One of the big surprises in the recent federal election was the performance of One Nation in the NSW electorate of Hunter. This seat covers the more rural parts of the Hunter Valley, stretching from the western shore of Lake Macquarie up to Cessnock, Muswellbrook and Scone. It’s held by Labor’s Joel Fitzgibbon, who held it by a 12.5% margin prior to the election. He suffered the third-worst swing for a Labor candidate behind the north Queensland seats of Capricornia and Dawson, with his margin cut by 9.7%.
But the seat stood out for the remarkably high One Nation vote in the lower house. One Nation’s Stuart Bonds polled over 21%. One Nation didn’t poll over 20% in any other seat. The next best seat outside of Queensland for One Nation was the neighbouring seat of Paterson, where they polled 14%. Paterson is another urban-rural fringe electorate in the Hunter, covering Maitland and Port Stephens.
I’ve put together an interactive map showing how One Nation did in the Hunter region, which is below the fold. I’m not planning to assess why the swing was so large in this area, but hopefully the map is useful to others interested in the area.
This map has three layers of voting data. You can toggle between the One Nation House vote in the two seats named above, view the One Nation Senate vote in the four seats in the Hunter region (including Newcastle and Shortland) or see the two-candidate-preferred swing across the region. I really don’t recommend viewing more than one of these layers at the same time.
(You can link on the little chain icon in the bottom right of the map to blow it up into its own window.)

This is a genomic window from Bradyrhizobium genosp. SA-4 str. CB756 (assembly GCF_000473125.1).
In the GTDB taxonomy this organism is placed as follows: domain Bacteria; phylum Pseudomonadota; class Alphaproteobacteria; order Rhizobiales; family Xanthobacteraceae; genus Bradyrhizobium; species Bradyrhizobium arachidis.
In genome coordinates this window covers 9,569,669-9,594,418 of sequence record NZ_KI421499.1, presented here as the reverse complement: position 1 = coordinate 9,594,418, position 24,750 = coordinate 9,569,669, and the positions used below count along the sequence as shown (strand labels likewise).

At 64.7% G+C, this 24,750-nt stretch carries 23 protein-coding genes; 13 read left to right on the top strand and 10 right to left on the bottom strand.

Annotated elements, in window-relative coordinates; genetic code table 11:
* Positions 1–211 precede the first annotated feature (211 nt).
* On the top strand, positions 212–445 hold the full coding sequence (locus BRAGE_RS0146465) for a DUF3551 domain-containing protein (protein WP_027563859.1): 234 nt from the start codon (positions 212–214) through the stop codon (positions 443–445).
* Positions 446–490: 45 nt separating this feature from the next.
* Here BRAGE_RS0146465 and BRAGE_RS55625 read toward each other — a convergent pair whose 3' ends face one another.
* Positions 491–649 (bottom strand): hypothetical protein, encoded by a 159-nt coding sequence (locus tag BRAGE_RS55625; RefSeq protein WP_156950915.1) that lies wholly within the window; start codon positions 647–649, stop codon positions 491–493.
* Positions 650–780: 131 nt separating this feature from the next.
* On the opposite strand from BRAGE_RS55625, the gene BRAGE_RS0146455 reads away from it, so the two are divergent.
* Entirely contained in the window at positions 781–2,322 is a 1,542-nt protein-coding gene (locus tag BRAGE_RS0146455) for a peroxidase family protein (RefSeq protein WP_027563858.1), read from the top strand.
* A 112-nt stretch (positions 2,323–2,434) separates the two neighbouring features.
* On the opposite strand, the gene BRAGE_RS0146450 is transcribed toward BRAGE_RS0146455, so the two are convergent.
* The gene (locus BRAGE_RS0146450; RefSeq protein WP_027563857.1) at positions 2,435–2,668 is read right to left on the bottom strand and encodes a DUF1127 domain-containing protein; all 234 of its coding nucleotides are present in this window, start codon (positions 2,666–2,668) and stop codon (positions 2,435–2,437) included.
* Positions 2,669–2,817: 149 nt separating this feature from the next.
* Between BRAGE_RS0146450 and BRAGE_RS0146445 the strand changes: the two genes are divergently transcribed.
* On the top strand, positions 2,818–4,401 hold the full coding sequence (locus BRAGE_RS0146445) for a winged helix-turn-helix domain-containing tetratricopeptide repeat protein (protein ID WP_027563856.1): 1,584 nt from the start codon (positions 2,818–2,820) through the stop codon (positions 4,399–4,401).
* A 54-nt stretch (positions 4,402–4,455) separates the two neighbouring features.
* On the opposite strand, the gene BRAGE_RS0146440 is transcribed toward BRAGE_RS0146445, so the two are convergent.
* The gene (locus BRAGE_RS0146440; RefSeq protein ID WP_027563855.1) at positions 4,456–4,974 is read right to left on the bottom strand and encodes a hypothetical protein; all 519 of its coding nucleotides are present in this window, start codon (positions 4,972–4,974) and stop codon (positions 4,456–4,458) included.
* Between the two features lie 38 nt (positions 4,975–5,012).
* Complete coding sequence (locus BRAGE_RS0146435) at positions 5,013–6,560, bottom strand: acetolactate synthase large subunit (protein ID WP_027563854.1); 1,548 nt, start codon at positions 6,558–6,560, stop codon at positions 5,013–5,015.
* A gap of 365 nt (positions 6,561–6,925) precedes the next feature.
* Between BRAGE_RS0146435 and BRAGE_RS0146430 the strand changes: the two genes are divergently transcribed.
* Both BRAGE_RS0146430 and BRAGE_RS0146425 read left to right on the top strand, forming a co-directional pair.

One Nation certainly did better in the more rural parts of Hunter, polling well over 25% in the Muswellbrook and Singleton areas and 23% in the Cessnock area. But they also did very well in the more suburban Lake Macquarie area.
In my pre-election guide, I divided Hunter into six subareas. The Lake Macquarie part of the electorate makes up a majority of the population, and was split into north, central and south. One Nation polled just over 21% in the north and south and they polled 17% in the centre.
One Nation did not do as well in the Senate, but it was still their best area in New South Wales. One Nation polled 14.1% in the Senate in Hunter and 11.4% in Paterson. They just cracked 10% in the deeply rural electorates of Parkes and New England, and nowhere else. They doubled the Greens Senate vote in these seats.
If you look at the two-candidate-preferred swing map, you see a similar trend in microcosm to what we’ve seen in the big cities. The more educated and wealthier inner city areas swung to Labor (in this case, the urban parts of Newcastle) while the suburban outskirts favoured the Coalition. For simplicity I have coded swings to the Coalition as blue, but the Nationals were the coalition party in the seat of Hunter.
That’s it for today. This is the first in a series of posts focusing on an election map in an interesting part of the country. If you have a request please post it as a comment below. Tomorrow: Warringah.